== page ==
@manics A tarball in a scientific data repository along the data that was analysed is (hopefully) available more longterm, and more likely to be available and accepted in a scholarly context than a scholarly publisher running a container registry long term.

Does that make sense to you?

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commented Sep 11, 2019

As a a further illustration, here is the log I just got from running the example from Zendo Sandbox after the merge with master

$ repo2docker https://sandbox.zenodo.org/record/367144
Picked Zenodo content provider.
Fetching Zenodo record 367144.
Fetching image.tar
Using TarballBuildPack builder
repo2docker version missmatch: image label has '0.10.0+14.gb20eb6a.dirty' but running '0.10.0+55.g371b925'
[I 14:03:07.617 NotebookApp] Writing notebook server cookie secret to /home/daniel/.local/share/jupyter/runtime/notebook_cookie_secret
[I 14:03:07.900 NotebookApp] JupyterLab extension loaded from /srv/conda/envs/notebook/lib/python3.7/site-packages/jupyterlab
[I 14:03:07.900 NotebookApp] JupyterLab application directory is /srv/conda/envs/notebook/share/jupyter/lab
[I 14:03:07.905 NotebookApp] nteract extension loaded from /srv/conda/envs/notebook/lib/python3.7/site-packages/nteract_on_jupyter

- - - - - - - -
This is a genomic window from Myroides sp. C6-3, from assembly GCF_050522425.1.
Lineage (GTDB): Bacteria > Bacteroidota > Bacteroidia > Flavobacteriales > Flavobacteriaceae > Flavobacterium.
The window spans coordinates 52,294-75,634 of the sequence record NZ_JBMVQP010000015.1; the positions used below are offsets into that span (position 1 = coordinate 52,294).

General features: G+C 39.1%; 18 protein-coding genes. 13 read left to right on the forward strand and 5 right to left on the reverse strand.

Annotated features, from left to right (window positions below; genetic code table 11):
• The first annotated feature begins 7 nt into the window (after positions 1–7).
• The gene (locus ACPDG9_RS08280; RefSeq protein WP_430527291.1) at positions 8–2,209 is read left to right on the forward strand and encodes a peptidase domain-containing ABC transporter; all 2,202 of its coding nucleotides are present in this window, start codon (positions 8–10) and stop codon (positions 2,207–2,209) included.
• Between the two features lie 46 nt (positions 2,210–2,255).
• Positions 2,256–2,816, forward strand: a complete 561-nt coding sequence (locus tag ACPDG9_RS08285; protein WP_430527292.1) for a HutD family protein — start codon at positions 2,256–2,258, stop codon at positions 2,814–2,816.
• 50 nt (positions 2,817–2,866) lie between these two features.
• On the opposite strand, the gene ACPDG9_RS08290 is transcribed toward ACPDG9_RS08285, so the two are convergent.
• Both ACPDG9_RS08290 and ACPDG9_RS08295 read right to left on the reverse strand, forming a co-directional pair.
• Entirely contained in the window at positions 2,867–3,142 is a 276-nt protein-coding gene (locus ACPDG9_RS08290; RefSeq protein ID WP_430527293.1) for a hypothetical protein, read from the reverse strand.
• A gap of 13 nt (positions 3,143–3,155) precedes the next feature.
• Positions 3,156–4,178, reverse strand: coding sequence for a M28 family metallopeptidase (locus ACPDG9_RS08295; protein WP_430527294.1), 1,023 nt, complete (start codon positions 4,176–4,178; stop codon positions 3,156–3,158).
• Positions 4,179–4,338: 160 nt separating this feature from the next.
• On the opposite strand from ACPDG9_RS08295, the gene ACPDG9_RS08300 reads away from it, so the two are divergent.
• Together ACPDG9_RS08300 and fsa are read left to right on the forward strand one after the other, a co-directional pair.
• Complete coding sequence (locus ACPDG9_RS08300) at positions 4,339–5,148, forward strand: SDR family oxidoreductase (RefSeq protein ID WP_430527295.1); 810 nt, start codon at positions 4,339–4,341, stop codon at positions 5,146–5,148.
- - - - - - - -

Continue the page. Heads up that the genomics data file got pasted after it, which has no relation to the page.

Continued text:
[I 14:03:07.906 NotebookApp] Serving notebooks from local directory: /home/daniel
[I 14:03:07.906 NotebookApp] The Jupyter Notebook is running at:
[I 14:03:07.906 NotebookApp] http://127.0.0.1:54013/?token=bc2ae6e7fd87a9447cb0eba74e1eee44111042179788d767
[I 14:03:07.906 NotebookApp] Use Control-C to stop this server and shut down all kernels (twice to skip confirmation).
[W 14:03:07.911 NotebookApp] No web browser found: could not locate runnable browser.
[C 14:03:07.911 NotebookApp] 
    
    To access the notebook, open this file in a browser:
        file:///home/daniel/.local/share/jupyter/runtime/nbserver-1-open.html
    Or copy and paste one of these URLs:
        http://127.0.0.1:54013/?token=bc2ae6e7fd87a9447cb0eba74e1eee44111042179788d767

Note the "version mismatch" log in line 5, which #490 could .. solve.

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commented Sep 11, 2019

@nuest I see what you're getting at. Would using an established Docker registry such as Docker Hub or quay.io work? One issue with tar-files is you still need to publish them, and ideally make them discoverable which means adding metadata to wherever they're hosted.

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commented Sep 11, 2019

@manics I admit I did not consider container registries so far. AFAIK it's not so easy to download a tarball from a registry without a docker client (see https://devops.stackexchange.com/questions/2731/downloading-docker-images-from-docker-hub-without-using-docker), so a ContainerRegistryBuildpack would make more sense to me in that case.

I'd like to cover the case where users of BinderHub intentionally create a snapshop of their Binder and publish that in a data repository with the metadata to enable discovery.

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commented Sep 11, 2019

@betatim Any idea why the tests might fail on Travis but not locally?

Also note that the tests do fail on Azure, but the job says "successful": https://dev.azure.com/jupyter/repo2docker/_build/results?buildId=25&view=logs&jobId=7ff9283a-ab30-5e9f-8967-b9fdc546360c